Program Director and Clinical Director.

Currently, I am the Clinical Director (also known as the DCE/ACCE), and my job responsibilities include:

  • Managing student practicums
  • Managing relationships with clinical sites
  • Teaching courses

This role offers me the unique opportunity and responsibility to remain engaged with the local community and clinical world.

What’s required to be a Clinical Director

For my position as Clinical Director, here’s what’s required:

  • Three years of clinical experience
  • CAPTE also requires either two years of experience as a clinical instructor or two years in teaching and educational administration

Becoming a CI is the first logical step, and here’s why:

  • It will show you if you enjoy working with students
  • You’ll connect with educational institutions
  • It provides experience you may need to qualify for leadership in a PTA program

Other steps I would recommend include:

  • Talking to your PTA coworkers about their respective programs
  • Contacting your local PTA program to join their advisory board that typically meets bi-annually
  • Reaching out to the PTA program to volunteer as a lab assistant and/or to offer to guest lecture on your area of specialty
  • Joining the APTA Education Section

People sometimes ask if I miss clinical work, now that I am a full-time PTA educator. Some days, when I spend too long prepping or grading at my desk, I do miss all of the movement.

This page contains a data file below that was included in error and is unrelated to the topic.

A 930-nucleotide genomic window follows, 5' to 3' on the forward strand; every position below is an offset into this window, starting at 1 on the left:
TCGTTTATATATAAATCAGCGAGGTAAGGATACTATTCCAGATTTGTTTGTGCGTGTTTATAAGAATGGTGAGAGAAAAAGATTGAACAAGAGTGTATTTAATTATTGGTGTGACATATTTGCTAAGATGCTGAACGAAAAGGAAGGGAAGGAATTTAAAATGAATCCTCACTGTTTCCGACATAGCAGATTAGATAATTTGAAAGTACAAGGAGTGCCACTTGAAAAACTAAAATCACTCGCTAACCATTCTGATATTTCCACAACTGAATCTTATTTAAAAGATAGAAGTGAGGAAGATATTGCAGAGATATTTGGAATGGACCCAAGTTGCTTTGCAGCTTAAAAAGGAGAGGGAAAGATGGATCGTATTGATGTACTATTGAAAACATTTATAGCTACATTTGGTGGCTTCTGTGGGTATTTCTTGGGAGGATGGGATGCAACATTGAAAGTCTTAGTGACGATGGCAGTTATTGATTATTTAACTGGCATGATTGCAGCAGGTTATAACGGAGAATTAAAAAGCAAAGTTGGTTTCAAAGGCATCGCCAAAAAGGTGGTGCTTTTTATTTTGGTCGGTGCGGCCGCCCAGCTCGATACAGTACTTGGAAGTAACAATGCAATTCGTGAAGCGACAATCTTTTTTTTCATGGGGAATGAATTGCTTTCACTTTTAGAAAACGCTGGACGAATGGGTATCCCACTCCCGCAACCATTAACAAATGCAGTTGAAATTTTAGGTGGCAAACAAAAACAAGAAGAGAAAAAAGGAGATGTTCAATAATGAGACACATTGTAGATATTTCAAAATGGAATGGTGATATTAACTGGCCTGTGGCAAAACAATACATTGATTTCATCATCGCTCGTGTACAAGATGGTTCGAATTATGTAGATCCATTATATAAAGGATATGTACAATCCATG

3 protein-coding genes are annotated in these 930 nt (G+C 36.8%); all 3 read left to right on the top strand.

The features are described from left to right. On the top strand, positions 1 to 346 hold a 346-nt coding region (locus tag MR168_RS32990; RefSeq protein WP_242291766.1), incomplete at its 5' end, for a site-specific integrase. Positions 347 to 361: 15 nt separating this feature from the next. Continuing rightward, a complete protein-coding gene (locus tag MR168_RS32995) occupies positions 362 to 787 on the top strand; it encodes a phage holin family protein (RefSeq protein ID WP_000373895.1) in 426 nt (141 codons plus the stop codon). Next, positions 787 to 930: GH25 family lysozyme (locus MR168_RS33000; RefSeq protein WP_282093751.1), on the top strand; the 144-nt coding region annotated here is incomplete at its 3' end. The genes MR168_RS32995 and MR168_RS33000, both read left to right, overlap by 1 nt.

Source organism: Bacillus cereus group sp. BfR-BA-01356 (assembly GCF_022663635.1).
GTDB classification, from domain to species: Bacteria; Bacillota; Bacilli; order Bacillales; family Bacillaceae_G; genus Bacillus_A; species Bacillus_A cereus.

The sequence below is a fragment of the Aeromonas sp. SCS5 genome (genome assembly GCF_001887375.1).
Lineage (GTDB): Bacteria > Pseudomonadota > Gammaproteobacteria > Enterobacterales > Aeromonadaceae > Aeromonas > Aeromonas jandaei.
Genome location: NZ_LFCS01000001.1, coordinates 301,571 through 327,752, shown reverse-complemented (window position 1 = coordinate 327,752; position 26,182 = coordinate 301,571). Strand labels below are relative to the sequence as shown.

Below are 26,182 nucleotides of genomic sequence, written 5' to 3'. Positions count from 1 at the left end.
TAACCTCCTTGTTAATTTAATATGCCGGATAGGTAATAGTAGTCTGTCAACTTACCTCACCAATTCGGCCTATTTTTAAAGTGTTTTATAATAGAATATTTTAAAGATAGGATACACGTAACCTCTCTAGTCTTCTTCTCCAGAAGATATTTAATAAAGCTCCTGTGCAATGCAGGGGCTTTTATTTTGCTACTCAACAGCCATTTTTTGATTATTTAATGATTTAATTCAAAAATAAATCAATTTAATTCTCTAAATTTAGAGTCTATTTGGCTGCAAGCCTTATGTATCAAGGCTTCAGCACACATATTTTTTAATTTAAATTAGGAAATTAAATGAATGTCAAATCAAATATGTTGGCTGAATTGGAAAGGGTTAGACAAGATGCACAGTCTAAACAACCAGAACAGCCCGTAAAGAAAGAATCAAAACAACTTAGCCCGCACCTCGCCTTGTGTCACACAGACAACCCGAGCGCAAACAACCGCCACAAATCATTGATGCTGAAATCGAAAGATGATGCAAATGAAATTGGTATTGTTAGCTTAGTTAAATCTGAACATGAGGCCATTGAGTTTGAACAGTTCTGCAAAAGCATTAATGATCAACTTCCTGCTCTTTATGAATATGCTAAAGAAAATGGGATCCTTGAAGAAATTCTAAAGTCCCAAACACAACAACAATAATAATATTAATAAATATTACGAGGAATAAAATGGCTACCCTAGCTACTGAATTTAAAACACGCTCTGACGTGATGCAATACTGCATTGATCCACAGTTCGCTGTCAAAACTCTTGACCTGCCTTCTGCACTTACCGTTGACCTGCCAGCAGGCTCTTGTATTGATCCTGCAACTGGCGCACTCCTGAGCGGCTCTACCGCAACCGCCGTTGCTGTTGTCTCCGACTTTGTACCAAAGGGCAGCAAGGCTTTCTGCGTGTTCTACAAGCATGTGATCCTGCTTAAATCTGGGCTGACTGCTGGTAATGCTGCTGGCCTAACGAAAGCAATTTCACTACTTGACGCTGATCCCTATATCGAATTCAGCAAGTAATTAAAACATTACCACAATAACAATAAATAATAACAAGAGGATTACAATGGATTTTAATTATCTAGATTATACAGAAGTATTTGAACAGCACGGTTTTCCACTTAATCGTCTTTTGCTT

Of course, I also miss my patients, but as an instructor, you get the consistent human interaction and the opportunity to reach many more eager minds in a single lesson.

Teaching involves simultaneous learning and contributing, and it is a life-long pursuit that’s well within your reach as a PT!

9 thoughts on “How to Become a PTA Instructor”

  1. Hello,

    Great article! I’m wondering if you need to be a licensed PT having practiced for 3 years, or could you also be a licensed PTA having practiced for 3 years in order to become a PTA instructor?

    1. Hi Berika! Thank you for the kind words and the comment. I believe that you can be a PTA with 3 years of experience for many of the programs. You will want to check specifically with the program to make sure, though. Best of luck!!! I hope you find a role that you love!

  2. My understanding was PHD or DPT plus board certified. Although I’ve seen preference for PhD I also note that a good amount of Faculty are DPT only and I think this will increase with time. This was actually one frustration with me with PT vs pharm etc.. but I hope it’s mostly dpt newness. I am currently a DPT student and considering teaching in the future

    1. Hi David!
      For the PTA level, you generally don’t need the PhD or DPT. Some PT schools do want that, though. If you’re considering teaching, definitely let your professors know that’s the case. You can probably TA in some intro courses to get experience, and you might get offered some adjunct roles upon graduation. “Don’t ask, don’t get,” as they say 🙂

  3. Do you have recommendations on resume writing as you are trying to make the switch from clinical PTA to the non clinical teaching arena?